My creative-problem solving comes into play because I have had experience working in many department types from office management to finance, sales, operations, production, customer service, and even transportation. All these different work experiences have given me a comprehensive view of how a company works, and I can bring that understanding to the table when I work on a solution. 

What is your strategy to learn new skills and keep yourself updated on your job?

If I know I need more experience in an area or for a software program or with a skill, I write it down, then I add to my to-do list. The skills that I use every day I work on immediately, which supplement and provide opportunities for my quarterly or annual goals. Over time I can make progress and move forward. I create goals by category every year, then do bullet journalling to support day to day action items. 

Can you talk about your Einstein Vision project on why you guys considered Einstein Vision for your needs and what business results it achieved for your company?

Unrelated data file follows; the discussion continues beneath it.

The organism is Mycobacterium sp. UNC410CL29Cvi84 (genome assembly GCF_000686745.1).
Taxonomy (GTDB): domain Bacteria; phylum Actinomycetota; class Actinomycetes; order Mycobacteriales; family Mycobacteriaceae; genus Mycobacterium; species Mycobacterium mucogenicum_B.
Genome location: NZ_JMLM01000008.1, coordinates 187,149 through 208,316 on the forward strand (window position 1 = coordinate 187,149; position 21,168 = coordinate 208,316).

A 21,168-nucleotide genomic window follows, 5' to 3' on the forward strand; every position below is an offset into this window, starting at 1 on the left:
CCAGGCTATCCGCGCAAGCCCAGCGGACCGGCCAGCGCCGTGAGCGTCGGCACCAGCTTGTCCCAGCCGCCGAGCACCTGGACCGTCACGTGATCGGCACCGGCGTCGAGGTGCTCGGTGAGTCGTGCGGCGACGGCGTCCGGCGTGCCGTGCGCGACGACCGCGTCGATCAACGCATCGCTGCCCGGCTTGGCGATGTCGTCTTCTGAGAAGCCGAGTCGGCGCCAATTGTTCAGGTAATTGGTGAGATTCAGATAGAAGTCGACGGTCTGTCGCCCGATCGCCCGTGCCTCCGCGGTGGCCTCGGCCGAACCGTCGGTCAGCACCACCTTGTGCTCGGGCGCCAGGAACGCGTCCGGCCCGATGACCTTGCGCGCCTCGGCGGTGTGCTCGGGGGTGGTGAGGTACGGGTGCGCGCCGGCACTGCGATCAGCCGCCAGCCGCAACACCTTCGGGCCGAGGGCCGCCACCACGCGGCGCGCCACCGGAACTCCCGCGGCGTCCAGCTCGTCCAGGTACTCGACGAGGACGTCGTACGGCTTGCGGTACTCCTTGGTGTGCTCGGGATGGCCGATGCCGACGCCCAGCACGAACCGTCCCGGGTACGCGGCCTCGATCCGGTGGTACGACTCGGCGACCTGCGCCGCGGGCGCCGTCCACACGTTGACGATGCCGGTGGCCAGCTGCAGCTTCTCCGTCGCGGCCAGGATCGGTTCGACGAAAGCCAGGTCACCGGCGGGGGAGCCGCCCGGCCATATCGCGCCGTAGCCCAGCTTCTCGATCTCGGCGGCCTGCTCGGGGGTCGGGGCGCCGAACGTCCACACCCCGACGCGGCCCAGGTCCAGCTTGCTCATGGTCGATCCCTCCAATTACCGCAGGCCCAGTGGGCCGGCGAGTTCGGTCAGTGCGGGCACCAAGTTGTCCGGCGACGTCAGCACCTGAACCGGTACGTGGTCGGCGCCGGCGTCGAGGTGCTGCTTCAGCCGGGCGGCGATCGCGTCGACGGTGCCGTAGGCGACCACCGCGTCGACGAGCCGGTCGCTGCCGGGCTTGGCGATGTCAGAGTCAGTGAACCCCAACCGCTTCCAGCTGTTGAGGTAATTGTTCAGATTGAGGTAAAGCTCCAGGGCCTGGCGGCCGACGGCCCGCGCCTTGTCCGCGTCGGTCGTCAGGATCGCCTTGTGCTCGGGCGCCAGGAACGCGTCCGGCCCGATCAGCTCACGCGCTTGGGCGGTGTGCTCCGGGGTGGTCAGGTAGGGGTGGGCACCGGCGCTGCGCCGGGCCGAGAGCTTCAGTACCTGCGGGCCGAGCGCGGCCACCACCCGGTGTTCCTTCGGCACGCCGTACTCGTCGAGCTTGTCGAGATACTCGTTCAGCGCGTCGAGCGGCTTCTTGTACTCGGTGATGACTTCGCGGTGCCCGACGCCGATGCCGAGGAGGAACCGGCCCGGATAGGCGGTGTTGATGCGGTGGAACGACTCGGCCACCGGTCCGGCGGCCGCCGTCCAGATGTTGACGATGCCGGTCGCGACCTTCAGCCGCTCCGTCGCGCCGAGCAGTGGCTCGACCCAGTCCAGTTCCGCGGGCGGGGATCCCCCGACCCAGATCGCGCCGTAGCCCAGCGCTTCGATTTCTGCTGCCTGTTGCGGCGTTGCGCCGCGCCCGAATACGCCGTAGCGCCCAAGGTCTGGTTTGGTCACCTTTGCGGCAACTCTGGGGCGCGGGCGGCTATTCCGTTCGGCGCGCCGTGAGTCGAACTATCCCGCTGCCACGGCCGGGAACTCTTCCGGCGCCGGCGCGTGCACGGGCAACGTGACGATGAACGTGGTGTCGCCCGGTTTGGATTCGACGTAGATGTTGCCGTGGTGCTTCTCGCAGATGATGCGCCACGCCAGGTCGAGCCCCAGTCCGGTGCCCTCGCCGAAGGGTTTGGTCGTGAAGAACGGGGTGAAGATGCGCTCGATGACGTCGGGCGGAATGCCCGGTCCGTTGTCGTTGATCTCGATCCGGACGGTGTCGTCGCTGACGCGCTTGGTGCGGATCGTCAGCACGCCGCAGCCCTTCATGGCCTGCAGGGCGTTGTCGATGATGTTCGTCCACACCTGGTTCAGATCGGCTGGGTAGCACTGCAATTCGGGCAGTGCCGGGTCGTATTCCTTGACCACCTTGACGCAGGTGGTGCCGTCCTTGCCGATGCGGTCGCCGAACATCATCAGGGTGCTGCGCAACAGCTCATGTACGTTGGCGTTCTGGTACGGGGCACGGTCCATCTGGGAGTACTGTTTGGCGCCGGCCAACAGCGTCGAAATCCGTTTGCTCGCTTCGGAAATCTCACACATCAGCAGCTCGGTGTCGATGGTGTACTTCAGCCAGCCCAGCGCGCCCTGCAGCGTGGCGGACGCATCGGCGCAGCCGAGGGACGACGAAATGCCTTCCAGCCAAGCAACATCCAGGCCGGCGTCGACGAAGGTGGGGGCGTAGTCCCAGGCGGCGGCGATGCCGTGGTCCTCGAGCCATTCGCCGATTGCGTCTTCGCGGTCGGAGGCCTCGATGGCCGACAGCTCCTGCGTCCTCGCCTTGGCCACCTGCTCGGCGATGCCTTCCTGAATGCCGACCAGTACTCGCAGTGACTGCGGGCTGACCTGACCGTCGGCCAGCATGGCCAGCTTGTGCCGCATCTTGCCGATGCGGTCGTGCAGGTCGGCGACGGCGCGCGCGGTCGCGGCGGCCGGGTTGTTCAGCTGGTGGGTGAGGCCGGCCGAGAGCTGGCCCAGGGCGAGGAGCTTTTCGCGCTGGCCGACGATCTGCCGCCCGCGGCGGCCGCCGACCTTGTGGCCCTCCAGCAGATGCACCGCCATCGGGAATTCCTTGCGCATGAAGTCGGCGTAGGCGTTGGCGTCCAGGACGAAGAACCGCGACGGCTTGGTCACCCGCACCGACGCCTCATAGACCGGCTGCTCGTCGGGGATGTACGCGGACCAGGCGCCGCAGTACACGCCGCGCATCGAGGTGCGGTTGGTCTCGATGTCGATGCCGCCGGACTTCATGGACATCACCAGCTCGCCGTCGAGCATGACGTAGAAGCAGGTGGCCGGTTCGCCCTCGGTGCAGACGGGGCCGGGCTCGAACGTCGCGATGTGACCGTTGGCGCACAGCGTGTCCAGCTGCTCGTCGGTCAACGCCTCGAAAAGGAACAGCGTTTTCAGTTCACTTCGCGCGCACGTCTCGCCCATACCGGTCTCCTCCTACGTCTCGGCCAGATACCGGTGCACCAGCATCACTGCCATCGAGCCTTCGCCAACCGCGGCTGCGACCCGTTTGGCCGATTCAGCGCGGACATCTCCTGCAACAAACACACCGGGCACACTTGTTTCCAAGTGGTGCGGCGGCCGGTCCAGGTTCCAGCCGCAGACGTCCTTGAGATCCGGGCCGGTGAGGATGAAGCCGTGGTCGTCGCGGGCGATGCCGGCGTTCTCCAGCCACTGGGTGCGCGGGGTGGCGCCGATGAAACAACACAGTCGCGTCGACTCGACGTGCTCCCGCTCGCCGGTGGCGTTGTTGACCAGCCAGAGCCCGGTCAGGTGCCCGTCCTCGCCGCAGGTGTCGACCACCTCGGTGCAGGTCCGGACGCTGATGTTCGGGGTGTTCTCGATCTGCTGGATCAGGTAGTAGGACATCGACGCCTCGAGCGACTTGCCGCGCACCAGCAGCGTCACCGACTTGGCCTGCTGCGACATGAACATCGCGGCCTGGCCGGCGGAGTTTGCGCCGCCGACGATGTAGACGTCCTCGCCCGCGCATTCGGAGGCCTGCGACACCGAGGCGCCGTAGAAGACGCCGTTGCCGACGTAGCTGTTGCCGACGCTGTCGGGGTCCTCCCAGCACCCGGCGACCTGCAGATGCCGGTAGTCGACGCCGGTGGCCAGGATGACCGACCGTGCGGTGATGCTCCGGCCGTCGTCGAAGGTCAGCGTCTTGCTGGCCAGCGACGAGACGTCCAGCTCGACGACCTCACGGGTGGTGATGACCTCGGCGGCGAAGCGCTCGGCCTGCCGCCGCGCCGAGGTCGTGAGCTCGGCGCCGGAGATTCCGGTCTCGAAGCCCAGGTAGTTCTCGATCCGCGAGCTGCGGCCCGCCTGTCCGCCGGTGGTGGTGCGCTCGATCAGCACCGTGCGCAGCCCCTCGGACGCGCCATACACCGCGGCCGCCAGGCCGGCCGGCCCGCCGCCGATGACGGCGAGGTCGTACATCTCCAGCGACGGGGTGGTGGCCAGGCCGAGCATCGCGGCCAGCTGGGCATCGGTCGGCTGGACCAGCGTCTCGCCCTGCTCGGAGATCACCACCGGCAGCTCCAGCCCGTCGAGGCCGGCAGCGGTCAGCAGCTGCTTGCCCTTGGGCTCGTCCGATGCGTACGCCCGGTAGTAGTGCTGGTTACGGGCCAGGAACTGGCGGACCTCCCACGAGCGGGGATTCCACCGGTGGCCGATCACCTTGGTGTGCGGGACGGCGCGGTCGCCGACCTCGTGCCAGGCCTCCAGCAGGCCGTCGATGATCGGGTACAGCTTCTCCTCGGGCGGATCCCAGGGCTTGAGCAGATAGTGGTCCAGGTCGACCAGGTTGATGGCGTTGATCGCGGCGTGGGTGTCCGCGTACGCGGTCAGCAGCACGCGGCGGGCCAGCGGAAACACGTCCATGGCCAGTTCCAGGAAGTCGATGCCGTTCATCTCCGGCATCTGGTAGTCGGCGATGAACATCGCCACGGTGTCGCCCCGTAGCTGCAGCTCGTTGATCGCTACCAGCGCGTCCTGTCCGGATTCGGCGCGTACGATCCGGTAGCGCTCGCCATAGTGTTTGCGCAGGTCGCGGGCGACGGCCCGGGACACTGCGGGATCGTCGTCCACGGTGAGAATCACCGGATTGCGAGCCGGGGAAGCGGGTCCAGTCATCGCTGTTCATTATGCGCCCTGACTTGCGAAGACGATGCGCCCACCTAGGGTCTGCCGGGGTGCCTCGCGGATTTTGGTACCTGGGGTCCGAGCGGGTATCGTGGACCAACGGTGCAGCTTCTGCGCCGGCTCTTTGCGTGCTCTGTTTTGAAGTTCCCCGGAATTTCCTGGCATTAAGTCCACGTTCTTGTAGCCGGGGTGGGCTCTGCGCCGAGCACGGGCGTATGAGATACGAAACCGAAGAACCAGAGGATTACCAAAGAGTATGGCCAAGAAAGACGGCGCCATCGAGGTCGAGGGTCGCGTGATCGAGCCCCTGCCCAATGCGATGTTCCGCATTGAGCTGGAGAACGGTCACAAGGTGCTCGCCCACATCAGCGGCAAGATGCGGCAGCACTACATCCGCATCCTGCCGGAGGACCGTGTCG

We needed Einstein Vision because we needed a way to see our product in our stores. We had placement arrangements contracts called planograms – where the store agreed to put the product in a specific place. We had a third party going in and doing the merchandising and taking a photo of the product then forward it to the sales team. Matching up the information so that it was accurate, immediate, and actionable was difficult. We had an off-shore team going through all the thousands of photos each day, confirming accuracy.  There would always be a lag, as you had one group submitting through an interview system called Youreka, then we had another group spot-checking. The delay, human errors, and quality of the photos made it hard for territory managers to get a good idea of what was going on. They needed real-time results in a reportable way tied to the account in Salesforce.